From Publishers Weekly
Starred Review. In this absorbing account, Amalia Bagnacavalli's tale is a horrific one. An impoverished Italian peasant in the late 19th century, Amalia was hired as a wet nurse and contracted syphilis from the infant assigned her by a Bologna foundling home. She in turn spread the disease to her husband and their baby daughter and sons. Her plight was common, Kertzer notes, in a Europe plagued for centuries by poverty, prostitution, venereal disease and legal-religious mores that forced unwed mothers to give up their newborns to institutions where they would be nursed by strangers. But Amalia took the very modern step of suing the foundling home and its aristocratic board, helped by a young lawyer eager to impose a scientific, bureaucratically controlled regimen on an antiquated welfare system. Amalia's court victory over the Italian medical establishment was no feel-good triumph of justice: her lawyer screwed her out of every penny of the huge settlement she won, and the system of bottle-feeding prompted by her suit killed most of the foundlings subjected to it. Like Kertzer's much-praised The Kidnapping of Edgardo Mortara, Amalia's story is a rich social history, in which new values clash with old in an Italy wracked by the fitful march of progress. (Mar. 6)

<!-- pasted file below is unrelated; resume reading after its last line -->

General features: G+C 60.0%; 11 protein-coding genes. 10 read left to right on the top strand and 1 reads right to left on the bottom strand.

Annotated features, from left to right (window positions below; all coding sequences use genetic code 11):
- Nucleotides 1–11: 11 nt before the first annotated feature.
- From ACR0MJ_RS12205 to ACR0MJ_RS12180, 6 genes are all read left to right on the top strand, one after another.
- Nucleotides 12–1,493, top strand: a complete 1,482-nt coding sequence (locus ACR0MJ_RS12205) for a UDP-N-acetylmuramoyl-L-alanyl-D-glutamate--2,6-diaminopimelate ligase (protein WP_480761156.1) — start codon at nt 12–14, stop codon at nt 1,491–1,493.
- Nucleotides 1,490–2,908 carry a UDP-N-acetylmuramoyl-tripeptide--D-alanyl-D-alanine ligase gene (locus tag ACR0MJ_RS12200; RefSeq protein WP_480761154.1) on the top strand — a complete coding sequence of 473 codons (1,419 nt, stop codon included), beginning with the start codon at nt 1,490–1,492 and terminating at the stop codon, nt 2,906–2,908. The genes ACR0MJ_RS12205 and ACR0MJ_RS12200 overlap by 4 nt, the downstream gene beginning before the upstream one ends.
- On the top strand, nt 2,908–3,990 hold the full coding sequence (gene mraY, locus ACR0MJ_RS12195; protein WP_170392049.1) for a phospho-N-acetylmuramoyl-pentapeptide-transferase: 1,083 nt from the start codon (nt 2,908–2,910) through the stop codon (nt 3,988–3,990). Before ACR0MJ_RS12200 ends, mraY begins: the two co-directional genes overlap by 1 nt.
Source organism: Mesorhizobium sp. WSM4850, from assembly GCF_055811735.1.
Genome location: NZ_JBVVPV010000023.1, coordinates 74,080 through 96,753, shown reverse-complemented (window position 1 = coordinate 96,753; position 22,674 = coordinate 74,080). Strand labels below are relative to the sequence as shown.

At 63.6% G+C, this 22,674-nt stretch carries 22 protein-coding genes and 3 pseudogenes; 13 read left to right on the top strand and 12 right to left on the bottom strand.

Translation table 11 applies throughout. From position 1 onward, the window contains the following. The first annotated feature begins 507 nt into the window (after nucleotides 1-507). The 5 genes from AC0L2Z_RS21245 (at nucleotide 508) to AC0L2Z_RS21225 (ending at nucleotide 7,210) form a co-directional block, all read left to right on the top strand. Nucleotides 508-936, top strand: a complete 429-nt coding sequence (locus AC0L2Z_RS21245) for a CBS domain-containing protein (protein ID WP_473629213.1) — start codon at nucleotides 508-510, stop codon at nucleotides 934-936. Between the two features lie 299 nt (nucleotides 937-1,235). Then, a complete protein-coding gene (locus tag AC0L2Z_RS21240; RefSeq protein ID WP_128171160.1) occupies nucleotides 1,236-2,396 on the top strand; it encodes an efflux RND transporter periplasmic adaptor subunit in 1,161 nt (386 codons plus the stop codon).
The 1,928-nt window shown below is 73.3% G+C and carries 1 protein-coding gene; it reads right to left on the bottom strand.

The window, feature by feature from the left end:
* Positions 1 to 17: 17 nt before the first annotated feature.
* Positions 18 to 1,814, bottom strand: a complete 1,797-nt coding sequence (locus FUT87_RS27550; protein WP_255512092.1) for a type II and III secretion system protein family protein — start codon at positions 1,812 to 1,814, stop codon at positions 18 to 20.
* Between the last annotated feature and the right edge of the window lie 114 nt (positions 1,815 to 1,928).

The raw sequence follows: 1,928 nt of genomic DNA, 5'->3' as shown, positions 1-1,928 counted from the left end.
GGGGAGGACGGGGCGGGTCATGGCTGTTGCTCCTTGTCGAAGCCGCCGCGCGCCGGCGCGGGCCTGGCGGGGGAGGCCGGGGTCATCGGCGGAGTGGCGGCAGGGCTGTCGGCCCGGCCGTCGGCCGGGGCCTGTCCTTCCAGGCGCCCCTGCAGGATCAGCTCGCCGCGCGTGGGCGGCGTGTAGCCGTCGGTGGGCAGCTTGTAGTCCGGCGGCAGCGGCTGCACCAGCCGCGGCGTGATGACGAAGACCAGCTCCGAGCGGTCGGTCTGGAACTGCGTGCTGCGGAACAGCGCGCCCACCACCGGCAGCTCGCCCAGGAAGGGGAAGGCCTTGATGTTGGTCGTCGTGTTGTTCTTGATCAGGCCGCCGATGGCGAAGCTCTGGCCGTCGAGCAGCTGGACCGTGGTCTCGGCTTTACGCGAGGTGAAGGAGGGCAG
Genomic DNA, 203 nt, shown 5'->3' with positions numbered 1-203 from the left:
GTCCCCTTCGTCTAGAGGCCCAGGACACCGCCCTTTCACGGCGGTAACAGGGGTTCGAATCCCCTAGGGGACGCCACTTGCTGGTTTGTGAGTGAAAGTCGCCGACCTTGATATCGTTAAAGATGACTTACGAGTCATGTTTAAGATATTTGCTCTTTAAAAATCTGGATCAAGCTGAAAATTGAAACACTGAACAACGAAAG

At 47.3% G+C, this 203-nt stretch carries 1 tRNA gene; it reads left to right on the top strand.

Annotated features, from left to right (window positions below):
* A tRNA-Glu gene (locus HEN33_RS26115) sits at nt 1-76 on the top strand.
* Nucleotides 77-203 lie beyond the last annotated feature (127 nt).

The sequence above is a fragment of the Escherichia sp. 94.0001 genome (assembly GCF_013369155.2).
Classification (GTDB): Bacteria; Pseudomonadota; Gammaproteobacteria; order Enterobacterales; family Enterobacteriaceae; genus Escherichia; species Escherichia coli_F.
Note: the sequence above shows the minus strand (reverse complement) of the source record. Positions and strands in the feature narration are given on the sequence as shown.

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"A compelling story masterfully told." --Peter D. Kramer, author of Freud: Inventor of the Modern Mind and Listening to Prozac
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"David Kertzer tells [a] riveting story . . . A fascinating episode." --Natalie Zemon Davis, author of The Return of Martin Guerre